[0039] In certain embodiments, the adverse agent can be present throughout the co-extruded, sequestered adverse agent particle. In one embodiment, the adverse agent can be present in only the core, or in both the core and the sheath. In another embodiment, the adverse agent can be present in one or more inner layers of a co-extruded, multilayer particle.

[0040] Multiparticulate extrudates of the invention can be compressed into an oral tablet using conventional tableting equipment and standard techniques. Techniques and compositions for making tablets (compressed and molded), capsules (hard and soft gelatin) and other forms of pills are also described in Remington's Pharmaceutical Sciences (Arthur Osol, editor), 1553-1593 (1980), incorporated by reference herein. [0041] In one embodiment, an oral dosage form is prepared to include an effective amount of melt-extruded multiparticulates ("MEMs") within a hard or soft gelatin capsule. For example, a plurality of co-extruded MEMs containing an adverse agent and a plurality of MEMs containing an active agent can be placed in a gelatin capsule in an amount sufficient to provide an effective sustained-release dose of the active agent when ingested and contacted by body fluid, without significant release of the sequestered adverse agent. Alternatively, only the adverse agent can be formulated in MEMs. [0042] In another embodiment, the MEMs can be compressed into tablets as set forth in U.S. Pat. No. 4,957,681 (Klimesch, et al.), which is expressly incorporated herein by reference.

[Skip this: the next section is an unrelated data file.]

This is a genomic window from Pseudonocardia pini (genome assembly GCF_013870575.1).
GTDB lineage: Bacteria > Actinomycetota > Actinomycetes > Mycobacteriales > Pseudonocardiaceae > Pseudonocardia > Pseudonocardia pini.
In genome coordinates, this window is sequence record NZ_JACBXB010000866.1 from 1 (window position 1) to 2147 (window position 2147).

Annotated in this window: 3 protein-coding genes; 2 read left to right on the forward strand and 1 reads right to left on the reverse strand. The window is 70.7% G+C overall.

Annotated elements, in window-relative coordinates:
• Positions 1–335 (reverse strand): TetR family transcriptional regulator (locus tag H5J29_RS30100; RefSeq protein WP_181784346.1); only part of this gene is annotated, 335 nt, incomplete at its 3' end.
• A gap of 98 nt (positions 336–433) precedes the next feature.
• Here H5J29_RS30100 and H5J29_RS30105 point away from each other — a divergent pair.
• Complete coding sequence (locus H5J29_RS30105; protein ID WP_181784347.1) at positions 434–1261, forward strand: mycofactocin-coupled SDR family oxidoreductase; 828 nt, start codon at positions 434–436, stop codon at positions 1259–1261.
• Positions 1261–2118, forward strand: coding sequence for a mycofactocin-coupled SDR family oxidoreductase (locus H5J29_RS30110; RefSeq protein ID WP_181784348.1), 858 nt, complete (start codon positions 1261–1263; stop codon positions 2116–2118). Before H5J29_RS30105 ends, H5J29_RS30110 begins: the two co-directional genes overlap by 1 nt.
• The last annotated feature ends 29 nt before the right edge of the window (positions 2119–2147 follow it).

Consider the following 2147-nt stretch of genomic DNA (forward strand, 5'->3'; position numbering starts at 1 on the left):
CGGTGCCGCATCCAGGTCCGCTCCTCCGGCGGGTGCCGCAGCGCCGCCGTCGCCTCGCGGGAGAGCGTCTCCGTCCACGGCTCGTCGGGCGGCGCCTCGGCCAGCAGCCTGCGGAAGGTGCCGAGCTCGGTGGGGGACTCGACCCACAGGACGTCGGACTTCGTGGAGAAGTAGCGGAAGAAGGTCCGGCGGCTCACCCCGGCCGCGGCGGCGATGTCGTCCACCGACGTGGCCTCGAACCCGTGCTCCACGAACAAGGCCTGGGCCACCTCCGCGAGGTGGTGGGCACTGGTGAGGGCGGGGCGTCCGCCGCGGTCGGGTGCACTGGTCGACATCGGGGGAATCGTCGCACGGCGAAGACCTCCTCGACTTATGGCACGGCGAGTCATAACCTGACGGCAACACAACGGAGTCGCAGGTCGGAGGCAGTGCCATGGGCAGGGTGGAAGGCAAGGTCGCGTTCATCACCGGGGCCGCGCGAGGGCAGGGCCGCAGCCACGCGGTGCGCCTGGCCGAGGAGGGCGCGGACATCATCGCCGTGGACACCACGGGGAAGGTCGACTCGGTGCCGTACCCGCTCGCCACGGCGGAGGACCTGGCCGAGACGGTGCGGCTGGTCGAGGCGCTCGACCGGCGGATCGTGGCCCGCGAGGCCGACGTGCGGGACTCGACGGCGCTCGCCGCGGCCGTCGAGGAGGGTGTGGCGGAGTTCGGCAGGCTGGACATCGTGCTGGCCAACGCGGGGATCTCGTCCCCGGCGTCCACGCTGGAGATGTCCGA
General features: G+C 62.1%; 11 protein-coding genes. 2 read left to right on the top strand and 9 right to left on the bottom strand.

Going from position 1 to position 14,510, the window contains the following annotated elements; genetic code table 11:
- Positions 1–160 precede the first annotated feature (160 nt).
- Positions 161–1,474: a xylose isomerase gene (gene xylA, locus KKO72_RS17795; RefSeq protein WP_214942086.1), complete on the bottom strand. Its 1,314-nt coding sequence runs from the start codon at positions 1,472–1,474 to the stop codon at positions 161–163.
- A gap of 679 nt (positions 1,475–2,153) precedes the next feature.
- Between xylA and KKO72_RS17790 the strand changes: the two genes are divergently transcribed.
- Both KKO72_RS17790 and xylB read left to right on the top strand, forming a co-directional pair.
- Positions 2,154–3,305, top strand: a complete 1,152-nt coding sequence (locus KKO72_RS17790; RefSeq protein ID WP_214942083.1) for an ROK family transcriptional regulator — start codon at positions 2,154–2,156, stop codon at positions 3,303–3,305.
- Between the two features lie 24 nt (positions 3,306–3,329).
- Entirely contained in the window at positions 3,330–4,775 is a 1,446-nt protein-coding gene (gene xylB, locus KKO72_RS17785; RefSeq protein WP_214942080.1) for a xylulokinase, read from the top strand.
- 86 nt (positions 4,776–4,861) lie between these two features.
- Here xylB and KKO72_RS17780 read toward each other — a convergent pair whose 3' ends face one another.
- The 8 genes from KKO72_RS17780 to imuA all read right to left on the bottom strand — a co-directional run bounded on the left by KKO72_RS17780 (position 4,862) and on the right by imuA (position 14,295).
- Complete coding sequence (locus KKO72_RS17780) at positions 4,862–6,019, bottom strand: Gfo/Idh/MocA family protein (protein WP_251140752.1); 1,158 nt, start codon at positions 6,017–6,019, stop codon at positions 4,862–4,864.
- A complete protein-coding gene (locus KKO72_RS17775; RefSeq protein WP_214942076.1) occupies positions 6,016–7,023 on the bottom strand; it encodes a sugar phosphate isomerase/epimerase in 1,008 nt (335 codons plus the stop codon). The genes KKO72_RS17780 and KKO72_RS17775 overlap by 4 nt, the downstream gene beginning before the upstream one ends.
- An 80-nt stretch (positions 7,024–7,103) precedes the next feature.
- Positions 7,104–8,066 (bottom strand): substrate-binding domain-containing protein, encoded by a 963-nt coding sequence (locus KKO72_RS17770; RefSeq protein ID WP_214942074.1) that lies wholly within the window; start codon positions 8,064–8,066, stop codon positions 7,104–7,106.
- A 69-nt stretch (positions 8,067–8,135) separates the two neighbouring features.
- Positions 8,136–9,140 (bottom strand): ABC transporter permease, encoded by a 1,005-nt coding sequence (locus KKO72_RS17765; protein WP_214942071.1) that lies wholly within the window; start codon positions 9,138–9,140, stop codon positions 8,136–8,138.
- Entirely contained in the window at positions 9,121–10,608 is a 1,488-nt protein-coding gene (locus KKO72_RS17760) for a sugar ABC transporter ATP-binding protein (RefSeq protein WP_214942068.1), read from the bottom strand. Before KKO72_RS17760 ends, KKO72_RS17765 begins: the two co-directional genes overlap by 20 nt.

[0043] In certain embodiments, in the co-extruded, adverse agent containing particles, the adverse agent is present only in a core ("adverse agent core") of a particle having a core and a sheath. The adverse agent core is surrounded at least partially by a sheath. Both the core and the sheath preferably comprise at least one hydrophobic material which acts as a retarding agent to limit the in vivo dissolution of the particle after administration. The hydrophobic material of the core may or may not be the same as the hydrophobic material of the sheath. The particle size of the adverse agent-containing particle is preferably from about 0.1 mm to about 5.0 mm in all dimensions and, more preferably, from about 0.1 mm to about 3.0 mm in all dimensions. In one preferred embodiment, the adverse agent is sequestered within the core of a cylindrical particle, and the core is radially surrounded by the sheath, leaving the core exposed at one or both ends of the co-extruded, cylindrical particle. Such particle can be manufactured by co-extrusion of the core and the sheath, followed by rendering the co-extruded strand into particles, as discussed in further detail below. [0044] In certain embodiments, the present invention includes a dosage form which includes a plurality of first particles containing an active agent and a plurality of co- extruded second particles containing a sequestered adverse agent. In certain embodiments, the active agent particles are formulated to provide controlled release of the active agent in vivo over at least 8 hours, preferably over at least 12 hours, more preferably over at least 24 hours, or longer. The active agent particles can be made according to any method known in the art, such as by extrusion, melt-extrusion, granulation, coating inert beads, etc.

[0045] In certain embodiments, the active agent particles and the co-extruded, sequestered adverse agent particles are similar, and preferably, identical in size and appearance, to reduce the likelihood that they could be manually separated from each other.